Black market activities in the early aftermath of war, September 1945. Here, a demobilized soldier and a woman, possibly his wife or on her own, sell wares on the street in Shinjuku Ward, Tokyo, where hundreds of street stalls sprang up for food, clothes, and daily necessities.
In this site, gender refers to "male" and "female" as social constructs as well as biologically determined sex (reflecting ongoing arguments over nurture versus nature). The idealized married woman under Japan's Civil Code, 1898 to 1947, was a good wife/wise mother. Married women had few if any legal rights, and all women were expected to get married. However, the experiences of modern Japanese women were much more diverse in what they did and what they said about gender and sexuality, and the ideal had undergone change before the Occupation. Notions of American womanhood too were much influenced by wartime work, sacrifice, and sexual mores and by the homecoming of millions of men. Furthermore, to give prime focus on this site to women and girls is not to ignore issues of masculinity, especially in the aftermath of total war when millions of demobilized soldiers and returning veterans had to adjust to defeat and occupation, renew relationships with families and friends, and find work. It was not a simple transition from soldier/samurai to salaryman or laborer. Death and devastation on the homefront were experienced by women, men, and children. There were perhaps more wandering and lost boys than girls. The sight of a burned corpse, a girl, a boy, a baby, an adult, transcends gender categories. Mutilated but still living bodies, or bodies irradiated and unable to procreate, suffered loss of gender roles but also endured individual anguish and bitterness. Race refers to the self-conscious attitudes of all parties to skin color and presumed associated traits, attitudes toward intermarriage, and treatment of mixed children as well as to Japanese indigenous and foreign minorities: Ainu, burakumin, and resident Chinese and Koreans. Class is often defined by economic, social, and educational criteria, resulting in such categories as the working and less-educated poor, the affluent or socially prominent elites of the upper class, and, between the two, the aspiring and well-educated middle classes. Where do women fit in? This is the recurring theme in the site.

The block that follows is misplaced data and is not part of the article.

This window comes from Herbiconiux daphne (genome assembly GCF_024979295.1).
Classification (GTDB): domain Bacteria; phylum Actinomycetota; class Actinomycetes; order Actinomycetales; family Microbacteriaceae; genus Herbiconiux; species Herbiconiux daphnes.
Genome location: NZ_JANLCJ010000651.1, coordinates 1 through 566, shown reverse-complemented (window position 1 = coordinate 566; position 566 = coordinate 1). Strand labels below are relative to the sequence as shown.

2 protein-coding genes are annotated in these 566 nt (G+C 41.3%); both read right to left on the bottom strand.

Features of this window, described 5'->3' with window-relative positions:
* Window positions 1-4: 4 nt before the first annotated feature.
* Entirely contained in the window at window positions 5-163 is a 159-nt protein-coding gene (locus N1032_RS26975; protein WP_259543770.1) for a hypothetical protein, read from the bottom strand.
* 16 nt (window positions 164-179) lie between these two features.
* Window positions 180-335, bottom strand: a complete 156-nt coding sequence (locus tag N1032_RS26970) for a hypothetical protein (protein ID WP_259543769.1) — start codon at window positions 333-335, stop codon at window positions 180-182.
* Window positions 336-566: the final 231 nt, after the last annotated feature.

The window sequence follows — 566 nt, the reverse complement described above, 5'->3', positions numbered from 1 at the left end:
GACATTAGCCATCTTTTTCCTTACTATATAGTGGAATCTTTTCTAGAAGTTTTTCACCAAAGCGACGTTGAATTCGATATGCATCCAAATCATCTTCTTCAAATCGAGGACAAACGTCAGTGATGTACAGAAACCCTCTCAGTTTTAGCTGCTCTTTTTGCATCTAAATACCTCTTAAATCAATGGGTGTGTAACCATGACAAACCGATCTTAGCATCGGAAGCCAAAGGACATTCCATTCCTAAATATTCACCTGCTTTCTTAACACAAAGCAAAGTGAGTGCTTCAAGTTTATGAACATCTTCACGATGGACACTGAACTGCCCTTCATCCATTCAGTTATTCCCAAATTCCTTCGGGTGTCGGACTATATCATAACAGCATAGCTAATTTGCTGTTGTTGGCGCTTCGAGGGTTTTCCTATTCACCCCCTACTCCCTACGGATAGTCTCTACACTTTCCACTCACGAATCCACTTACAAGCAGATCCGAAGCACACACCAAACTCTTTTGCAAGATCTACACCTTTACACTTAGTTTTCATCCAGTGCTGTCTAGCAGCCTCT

Since the Occupation required considerable interaction among Americans, Allies, and Japanese, this site draws extensively from Japanese materials in translation as well as official English language records. This includes poems, stories, essays, oral histories, and testimonies. Basic policy documents, such as the Potsdam Declaration, the Emperor's surrender message, initial and revised U.S. policy for Japan, and the new constitution are provided. For students at the University of Maryland, there is the additional bonus nearby of a vast array of primary documents at the National Archives, College Park, and closer at hand, the Gordon W. Prange Collection, chiefly of Japanese materials in McKeldin Library, including books, magazines, and photographs. There are additional original English language materials related to the Occupation in the library's special and microform collections. Visuals too are especially valued here in retelling the story of gender, class, and race in Occupied Japan. The vernacular East Asia Collection, McKeldin Library, contains many Japanese books of photographs, mostly in black and white but some in color, illustrating war and defeat, homefront devastation, and daily life under Occupation. In addition, Archives II has films and stills, much of it untapped by scholars though exploited by documentary filmmakers. Private collections have gradually become available in books, catalogues, or websites and have enriched our understanding of the era. However, most of the photographs were taken by men, both Japanese and Western, and in the case of women often reflect objectification or what theorists call the male gaze. In many cases, photos were censored by Occupation authorities and not seen until years later. Wherever possible, clips from films and songs from recordings will be incorporated in the site.